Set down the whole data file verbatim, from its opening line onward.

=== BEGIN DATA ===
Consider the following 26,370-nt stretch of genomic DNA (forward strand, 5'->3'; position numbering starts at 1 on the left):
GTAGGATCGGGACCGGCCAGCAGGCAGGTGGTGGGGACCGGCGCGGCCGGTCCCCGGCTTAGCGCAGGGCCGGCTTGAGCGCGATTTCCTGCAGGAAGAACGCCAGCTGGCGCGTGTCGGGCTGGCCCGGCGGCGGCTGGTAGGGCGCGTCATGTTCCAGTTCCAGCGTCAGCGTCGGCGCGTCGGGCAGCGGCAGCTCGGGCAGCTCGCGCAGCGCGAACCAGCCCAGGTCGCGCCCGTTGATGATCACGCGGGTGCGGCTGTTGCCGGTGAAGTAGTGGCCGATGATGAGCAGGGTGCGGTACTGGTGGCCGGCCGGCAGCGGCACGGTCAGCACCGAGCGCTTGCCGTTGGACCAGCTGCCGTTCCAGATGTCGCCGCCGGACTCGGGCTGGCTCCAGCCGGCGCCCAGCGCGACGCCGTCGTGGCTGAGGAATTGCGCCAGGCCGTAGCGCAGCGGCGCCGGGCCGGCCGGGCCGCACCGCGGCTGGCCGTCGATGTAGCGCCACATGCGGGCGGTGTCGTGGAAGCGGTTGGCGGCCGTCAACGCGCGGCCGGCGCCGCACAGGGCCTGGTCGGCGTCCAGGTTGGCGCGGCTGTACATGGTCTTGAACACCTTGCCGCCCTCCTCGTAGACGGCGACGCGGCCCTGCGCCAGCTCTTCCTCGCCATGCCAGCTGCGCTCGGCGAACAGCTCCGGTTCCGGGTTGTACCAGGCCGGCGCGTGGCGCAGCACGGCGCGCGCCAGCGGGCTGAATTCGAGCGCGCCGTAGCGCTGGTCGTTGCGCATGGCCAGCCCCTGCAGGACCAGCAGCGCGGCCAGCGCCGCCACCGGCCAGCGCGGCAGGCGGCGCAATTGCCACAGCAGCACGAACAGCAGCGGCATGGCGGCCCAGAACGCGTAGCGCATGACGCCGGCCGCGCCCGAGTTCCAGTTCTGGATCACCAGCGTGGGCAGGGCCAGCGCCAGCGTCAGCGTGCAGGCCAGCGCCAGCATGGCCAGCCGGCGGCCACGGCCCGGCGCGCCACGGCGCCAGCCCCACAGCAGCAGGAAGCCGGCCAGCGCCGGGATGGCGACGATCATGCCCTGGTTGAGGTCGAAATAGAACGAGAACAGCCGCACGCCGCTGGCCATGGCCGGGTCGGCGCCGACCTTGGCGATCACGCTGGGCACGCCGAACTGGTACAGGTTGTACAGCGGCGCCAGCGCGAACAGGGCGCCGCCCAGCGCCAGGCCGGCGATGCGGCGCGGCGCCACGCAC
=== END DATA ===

Consider the following 26,370-nt stretch of genomic DNA (forward strand, 5'->3'; position numbering starts at 1 on the left):
GTAGGATCGGGACCGGCCAGCAGGCAGGTGGTGGGGACCGGCGCGGCCGGTCCCCGGCTTAGCGCAGGGCCGGCTTGAGCGCGATTTCCTGCAGGAAGAACGCCAGCTGGCGCGTGTCGGGCTGGCCCGGCGGCGGCTGGTAGGGCGCGTCATGTTCCAGTTCCAGCGTCAGCGTCGGCGCGTCGGGCAGCGGCAGCTCGGGCAGCTCGCGCAGCGCGAACCAGCCCAGGTCGCGCCCGTTGATGATCACGCGGGTGCGGCTGTTGCCGGTGAAGTAGTGGCCGATGATGAGCAGGGTGCGGTACTGGTGGCCGGCCGGCAGCGGCACGGTCAGCACCGAGCGCTTGCCGTTGGACCAGCTGCCGTTCCAGATGTCGCCGCCGGACTCGGGCTGGCTCCAGCCGGCGCCCAGCGCGACGCCGTCGTGGCTGAGGAATTGCGCCAGGCCGTAGCGCAGCGGCGCCGGGCCGGCCGGGCCGCACCGCGGCTGGCCGTCGATGTAGCGCCACATGCGGGCGGTGTCGTGGAAGCGGTTGGCGGCCGTCAACGCGCGGCCGGCGCCGCACAGGGCCTGGTCGGCGTCCAGGTTGGCGCGGCTGTACATGGTCTTGAACACCTTGCCGCCCTCCTCGTAGACGGCGACGCGGCCCTGCGCCAGCTCTTCCTCGCCATGCCAGCTGCGCTCGGCGAACAGCTCCGGTTCCGGGTTGTACCAGGCCGGCGCGTGGCGCAGCACGGCGCGCGCCAGCGGGCTGAATTCGAGCGCGCCGTAGCGCTGGTCGTTGCGCATGGCCAGCCCCTGCAGGACCAGCAGCGCGGCCAGCGCCGCCACCGGCCAGCGCGGCAGGCGGCGCAATTGCCACAGCAGCACGAACAGCAGCGGCATGGCGGCCCAGAACGCGTAGCGCATGACGCCGGCCGCGCCCGAGTTCCAGTTCTGGATCACCAGCGTGGGCAGGGCCAGCGCCAGCGTCAGCGTGCAGGCCAGCGCCAGCATGGCCAGCCGGCGGCCACGGCCCGGCGCGCCACGGCGCCAGCCCCACAGCAGCAGGAAGCCGGCCAGCGCCGGGATGGCGACGATCATGCCCTGGTTGAGGTCGAAATAGAACGAGAACAGCCGCACGCCGCTGGCCATGGCCGGGTCGGCGCCGACCTTGGCGATCACGCTGGGCACGCCGAACTGGTACAGGTTGTACAGCGGCGCCAGCGCGAACAGGGCGCCGCCCAGCGCCAGGCCGGCGATGCGGCGCGGCGCCACGCAC